There are a significant number of 1.0kg coins that have been issued
in Silver, Gold, and Platinum from many countries.
In 1991 Australia issued NCLT 1.0001 Kg coins in both Gold and
Platinum with a face value of 10000 Au$. The 32.16 ounces of Gold is
worth Bullion value + 3.5%. The issue contiuned in subsequent years
with a face value of 3000 Au$.
China followed in 1992 with a 1.0 Kg gold coin with a face value of 2000 Yuan, issuing 15 different types over next 8 years.
Some nations in Africa issued 1.0 kg Silver coins 100MM in diameter (~12MM thick) Uganda(1993, 10000 Shillings), Liberia(1993,1998 300 Dollars), Gambia(1996 100 Dalasis), Zambia(2000, 20000 Kwacha). Browsing through the Krause 30th edition I didn't notice many which were significantly over 1.0 Kg.
The devaluation in Russia in the early 1990 after the collapse of the
soviet union saw the ruble deflate by a factor of 10,000 in 8 year.
After 1991 they stopped minting Kopecs and introduced coins up to 100 rubles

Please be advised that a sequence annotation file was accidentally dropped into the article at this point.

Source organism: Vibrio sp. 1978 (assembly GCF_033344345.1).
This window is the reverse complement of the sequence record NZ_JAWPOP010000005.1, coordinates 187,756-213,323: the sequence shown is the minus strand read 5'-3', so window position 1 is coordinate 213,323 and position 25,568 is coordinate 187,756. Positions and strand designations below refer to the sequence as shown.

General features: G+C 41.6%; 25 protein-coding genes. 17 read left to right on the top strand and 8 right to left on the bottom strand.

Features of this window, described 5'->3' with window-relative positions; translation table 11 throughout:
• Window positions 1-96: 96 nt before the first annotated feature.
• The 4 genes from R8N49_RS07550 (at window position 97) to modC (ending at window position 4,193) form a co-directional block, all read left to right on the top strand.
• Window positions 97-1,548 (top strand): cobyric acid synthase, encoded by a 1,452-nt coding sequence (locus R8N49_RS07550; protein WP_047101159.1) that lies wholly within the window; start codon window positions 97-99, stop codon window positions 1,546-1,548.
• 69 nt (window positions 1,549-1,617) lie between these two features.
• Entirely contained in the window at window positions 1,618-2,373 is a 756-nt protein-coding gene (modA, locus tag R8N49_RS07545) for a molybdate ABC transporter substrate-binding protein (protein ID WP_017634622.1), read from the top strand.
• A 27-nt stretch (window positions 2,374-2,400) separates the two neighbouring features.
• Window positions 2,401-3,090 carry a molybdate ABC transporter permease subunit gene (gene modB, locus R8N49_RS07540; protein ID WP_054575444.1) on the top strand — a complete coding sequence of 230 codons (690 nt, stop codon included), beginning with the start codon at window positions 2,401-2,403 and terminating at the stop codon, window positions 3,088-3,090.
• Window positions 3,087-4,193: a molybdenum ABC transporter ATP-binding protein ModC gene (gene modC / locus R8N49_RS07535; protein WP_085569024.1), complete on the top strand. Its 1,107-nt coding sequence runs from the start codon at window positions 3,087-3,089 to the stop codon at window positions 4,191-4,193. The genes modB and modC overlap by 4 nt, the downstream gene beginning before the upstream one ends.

in aluminum. Bullion became important for the rich in Russia to protects
from hyper inflation.
From 1995 to 2001 Russia issued in Silver0.900 a dozen types of
1111.12 gram coins, each with a mintage of 1000 or less.
In 1996 and 1997 Russia issued 100 gold NCLT coins 1.111Kg each with a face value of 10000 Rubles (~$2) the 35.7 ounces of Gold have a Bullion value $13800/-.
1997 was the first year on new currency with a factor of 1000 removed from the exchange rate on 1998 Jan 1st by when the Ruble had depreciated to 5998 Rubles to one US$. Kopec coins were reissued in 1997 with 10 old-rubles=1 kopec. The older currency was slowly withdrawn from circulation over 2-years and then demonetized, except for the precious metal issue which absorbed the factor of 1000 since they remained still worth lot more than face.
The Guinness Book of Records of NCLT coins must clearly be the 18 coins of 180MM diameter (17MM thick) 8.228Kg of Gold issued by the People's Bank of China to celebrate the new millennium in 2000. With a face value of 30000 Yuan ($3623) the 265.3 ounces of Gold had a Bullion value $76285/- !!